Anyone whose job involves servicing electric motors has encountered the problem of a missing nameplate. Other articles in the Motor Doctor series have covered ways of determining the specifications of a motor lacking the nameplate, but what if you are trying to figure out how to wire that motor?
For some kinds of motors, principally motors with terminal-based connections, basic wiring is self evident. The terminal board itself usually has markings that indicate where line one and line two are to be connected. But what if you need to reverse that motor, use a different (but available) voltage setting, or have a motor that has nothing more than a bunch of color-coded or numbered leads coming out of it?
The colors or numbers themselves are often a clue, but they alone may not provide sufficient information. There is always the trial and error method, but I don’t recommend that because of the potential for destructive results. Instead, the Motor Doctor’s suggestion is to equip yourself with an ohmmeter (don’t settle for just a continuity tester) and learn to perform a few simple tests with it.
The first thing you’ll need to discover is whether you’re dealing with a three-phase motor. You may already know this from the application, but another giveaway is that the lead wires of most three-phase motors are single colors, not multiple colors, and usually identified with numbers. If, on the other hand, the motor diameter is less than seven inches and has a terminal board, it is most likely a single-phase motor.
For wiring a single-phase motor, the most important objective is to distinguish the starting circuit from the main winding. These two circuits are isolated from one another electrically if the lead wires are separated and not in contact with each other. Initially, the ohmmeter can be used to determine which wire belongs to which circuit as well as checking continuity between leads. You should be able to isolate into two groups any leads which have continuity with one another. The starting circuit is likely to isolate to two leads, the running circuit may have two or more leads that show continuity. If the running circuit has more than two leads, you will need to determine how those leads are to be used for voltage or speed changes.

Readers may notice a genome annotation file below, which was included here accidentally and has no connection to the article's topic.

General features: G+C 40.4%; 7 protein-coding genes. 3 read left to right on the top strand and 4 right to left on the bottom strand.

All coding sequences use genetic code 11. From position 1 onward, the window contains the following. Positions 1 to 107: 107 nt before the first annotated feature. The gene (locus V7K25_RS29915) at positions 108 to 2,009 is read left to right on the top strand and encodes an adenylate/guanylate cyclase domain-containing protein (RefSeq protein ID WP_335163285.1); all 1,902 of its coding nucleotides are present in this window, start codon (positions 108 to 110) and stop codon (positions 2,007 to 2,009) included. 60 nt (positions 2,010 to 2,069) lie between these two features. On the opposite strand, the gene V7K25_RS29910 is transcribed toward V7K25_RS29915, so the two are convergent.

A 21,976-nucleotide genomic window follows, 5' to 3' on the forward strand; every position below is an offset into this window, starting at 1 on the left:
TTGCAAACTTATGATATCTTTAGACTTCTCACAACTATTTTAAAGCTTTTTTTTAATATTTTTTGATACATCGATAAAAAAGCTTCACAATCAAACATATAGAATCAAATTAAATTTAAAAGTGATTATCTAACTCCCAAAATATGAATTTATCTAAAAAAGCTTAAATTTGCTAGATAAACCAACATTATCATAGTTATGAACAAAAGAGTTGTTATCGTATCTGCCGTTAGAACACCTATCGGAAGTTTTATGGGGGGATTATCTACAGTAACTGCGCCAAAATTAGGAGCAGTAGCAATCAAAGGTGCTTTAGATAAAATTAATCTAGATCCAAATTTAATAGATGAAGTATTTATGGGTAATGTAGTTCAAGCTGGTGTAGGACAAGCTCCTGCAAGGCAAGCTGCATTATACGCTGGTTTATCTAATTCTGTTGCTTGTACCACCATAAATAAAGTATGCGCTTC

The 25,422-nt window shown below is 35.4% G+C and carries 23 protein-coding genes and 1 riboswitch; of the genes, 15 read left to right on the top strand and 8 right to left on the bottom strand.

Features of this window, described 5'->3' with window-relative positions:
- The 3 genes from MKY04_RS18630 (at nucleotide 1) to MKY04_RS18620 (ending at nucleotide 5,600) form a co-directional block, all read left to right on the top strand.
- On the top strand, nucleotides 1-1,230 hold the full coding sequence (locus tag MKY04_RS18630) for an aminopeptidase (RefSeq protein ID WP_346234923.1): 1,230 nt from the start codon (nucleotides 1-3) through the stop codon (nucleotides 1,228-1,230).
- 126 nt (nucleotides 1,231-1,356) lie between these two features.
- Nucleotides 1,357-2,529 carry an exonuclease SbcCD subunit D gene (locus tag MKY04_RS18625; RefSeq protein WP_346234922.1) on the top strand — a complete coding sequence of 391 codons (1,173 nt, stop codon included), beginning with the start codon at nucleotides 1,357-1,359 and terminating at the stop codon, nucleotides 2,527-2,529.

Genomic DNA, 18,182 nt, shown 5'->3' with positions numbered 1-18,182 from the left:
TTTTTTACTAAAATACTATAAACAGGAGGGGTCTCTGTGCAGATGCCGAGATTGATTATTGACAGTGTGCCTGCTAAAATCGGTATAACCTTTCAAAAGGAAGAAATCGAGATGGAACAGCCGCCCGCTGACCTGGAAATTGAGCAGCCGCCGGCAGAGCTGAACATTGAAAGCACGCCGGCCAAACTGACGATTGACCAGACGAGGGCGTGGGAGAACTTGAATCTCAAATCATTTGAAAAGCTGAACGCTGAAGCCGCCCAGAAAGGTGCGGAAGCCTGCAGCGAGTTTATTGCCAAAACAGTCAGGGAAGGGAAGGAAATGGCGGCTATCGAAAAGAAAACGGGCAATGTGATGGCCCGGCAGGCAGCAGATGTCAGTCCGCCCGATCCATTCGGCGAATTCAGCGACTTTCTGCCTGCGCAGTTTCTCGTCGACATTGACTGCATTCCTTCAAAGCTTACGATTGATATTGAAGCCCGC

You’ll need to use the ohmmeter as an ohmmeter and not as a continuity checker for the next step in the procedure. You’ll want to use the lowest ohm scale your meter offers, as the typical winding resistance in motors such as these is less than 100 ohms. If the motor is a permanent split-capacitor motor, you’re going to be looking for common and speed taps of the winding. Using the ohmmeter find the pair of wires that has the highest resistance as measured in ohms. This will give you your common and lowest speed tap. Using each of these two leads in turn, find the pair that gives you the second-highest resistance. This should provide you the common and second-lowest speed tap and should also allow you to isolate which of the two leads from the first test is the common.
In addition, note that the common lead in this type of motor is usually white or purple. If there are additional leads in the run winding group, continue to use the ohmmeter to test the now-identified common and additional leads. Descending resistance will give you ascending speeds.
All is not lost if you don’t have a diagram for a particular motor, at least not if you understand how to use an ohmmeter. As with any problem-solving exercise, the more tools you have at your disposal, the more effective you become in the field.
What to Do When the Wire Diagram Is Missing?
June 7, 2010